A Good Story in Novel Writing

When I  ventured into the world of story writing, I first thought I should find out what the experts said and take their advice. I  read many books and articles on how to write a good story and what all stories needed to be called a good story. The problem was that all the experts didn’t agree on what makes a good story so how could they agree on how to write a good story? I also found out that it was easier for an expert to tell you what makes a good story then to tell you how to write one. So, I had to decide what made a good story for me.

First, a good story must have a character I can see, understand, and important to me “feel.” I must be able to feel what the character wants, what he/she lacks and have a feeling for how that character will get what he or she wants. This is not the same feeling of “like” or “dislike” for a character. I find I don’t have to have those feeling for the main character. In this sense “feeling” for me replaces “seeing.” I find that as I read a novel or short story, I see the character in the beginning of the story, but as the story moves along, I no longer see the “overweight, balding, detective in a gray suit and tie,” that picture becomes replaced with what I read about how the detective is going about solving his crime. So, to me, if I can’t “feel” the character after the story gets started then the character is lacking.

The next thing for me that makes a good story is setting. Where the story takes place determines the dialogue, the character’s behavior – what he/she says and doesn’t say. My first novel, The Richelli Secret, was first set in Italy in 1935 where my main character grew up.  Later, the character moved to America. He had to learn English and the culture in America and since he settled in New York, he had to learn the culture of New York. My main character became three different people –  from a confident Italian teen ready to marry his high school sweetheart, to someone who had to learn to take care of himself, look out for himself , realize his shortcomings, become someone who was more confident, independent. Weaving in the setting changed what I started out for the character and changed him into someone I (as the writer) could feel. My own character, I could feel my very own character!!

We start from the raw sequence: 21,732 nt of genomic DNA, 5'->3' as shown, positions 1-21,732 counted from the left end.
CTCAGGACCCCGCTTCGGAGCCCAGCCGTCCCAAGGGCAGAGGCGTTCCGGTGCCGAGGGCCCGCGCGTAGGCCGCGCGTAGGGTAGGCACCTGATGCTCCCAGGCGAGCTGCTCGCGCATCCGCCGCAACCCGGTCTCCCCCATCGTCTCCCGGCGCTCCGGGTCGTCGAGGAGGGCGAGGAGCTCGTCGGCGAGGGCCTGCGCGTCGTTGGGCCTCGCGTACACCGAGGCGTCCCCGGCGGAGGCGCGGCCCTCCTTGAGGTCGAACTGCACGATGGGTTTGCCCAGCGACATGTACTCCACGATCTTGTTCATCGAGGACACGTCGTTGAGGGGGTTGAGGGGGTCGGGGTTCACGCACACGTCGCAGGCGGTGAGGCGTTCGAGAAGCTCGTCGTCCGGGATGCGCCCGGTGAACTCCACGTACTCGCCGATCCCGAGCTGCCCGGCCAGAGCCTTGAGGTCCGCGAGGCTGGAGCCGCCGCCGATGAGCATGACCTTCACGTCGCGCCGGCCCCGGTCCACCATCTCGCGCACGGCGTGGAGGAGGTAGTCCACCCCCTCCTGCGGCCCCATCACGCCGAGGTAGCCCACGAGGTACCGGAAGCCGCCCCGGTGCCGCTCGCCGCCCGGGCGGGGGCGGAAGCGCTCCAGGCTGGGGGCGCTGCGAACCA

Another thing a good story has to have for me is a good plot. I want to go for a ride and I always allow the author to take me on that ride. When I’m reading, I prefer not to have something stop me. I want to be taken into the writer’s world, no matter what it is. I want to feel lost in that world, a world that makes me forget that I have something to do. So the plot has to be believable for me, but since I turn myself over to the writer, if the plot is not all believable, it’s okay with me.  One summer at Antioch Writers’ Workshop, Elizabeth Strout was my teacher in the afternoon intensive. She said that as a writer you should do the unexpected. I held on to that idea and try to use it as often as I can. My second novel, A Change in Terms, I think does that. The reader thinks one think is happening, but finds out later on, it actually is something else – something much more serious. This is a story about a woman out of her element and is trying to find out what happened to her husband. In this story I want the reader to see how this woman has moved from a place of comfort to a place that is outside that comfort zone and though she stumbles, through her determination, she will get what she wants. In this story, I need the reader to really “feel” this character as well as feel for her. I love the plot switch in this story and it makes the story interesting by testing the limits of my main character. In my third novel, That Ever Died so Young, I also had a plot switch that I think adds so much to the story.

The next thing I think a good story needs is good dialogue. When I say good dialogue, I don’t mean good interchange between two people as much as I mean that the interchange progresses the plot. There must be something in the dialogue that make you “feel” (there’s that word again) movement. As I read published stories, I often feel that movement in the dialogue and I have to go back and read those sections again and again. I like it, so I try to imitate that or remember that as I write. In each one of my novels and my books of short stories, I have tried to create dialogue that provides movement. Dialogue also has to be true to the character for the most part. When it’s not, then the writer has shown another side of that character, but the other characters must attend to that change.

Another thing I think makes a good story is good language and good narration. In a novel, the writer can’t always turn everything into a scene. Scenes are usually used at plot points, significant parts of the story that the reader needs to have before moving ahead. Since scenes tend to take up a lot of space, most of the story must progress through the process of narration. When a story is narrated well, the reader can continue to “see” the story as it progresses.  It’s the same thing that happens when I want to tell you something that happened to me. I don’t stop to give you the dialogue (though some people do that as we stare at them wondering why), I just tell you what happened and if what either party said was significant, then I just tell it. The main thing in narration is to move the story along to the next plot point, or crisis, or significant piece of information.

The last thing I need in a good story is a story that make me feel something and  stays with me for the next day or the day after. I like to think about the stories that I read and talk about them as if they’re real people. If I can do that, then that was a really good story.

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